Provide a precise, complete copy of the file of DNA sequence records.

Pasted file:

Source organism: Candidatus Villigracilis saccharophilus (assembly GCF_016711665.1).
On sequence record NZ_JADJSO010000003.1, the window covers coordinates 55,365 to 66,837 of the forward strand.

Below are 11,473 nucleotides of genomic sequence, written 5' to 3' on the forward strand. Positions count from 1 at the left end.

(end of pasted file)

Source organism: Candidatus Villigracilis saccharophilus (assembly GCF_016711665.1).
On sequence record NZ_JADJSO010000003.1, the window covers coordinates 55,365 to 66,837 of the forward strand.

Below are 11,473 nucleotides of genomic sequence, written 5' to 3' on the forward strand. Positions count from 1 at the left end.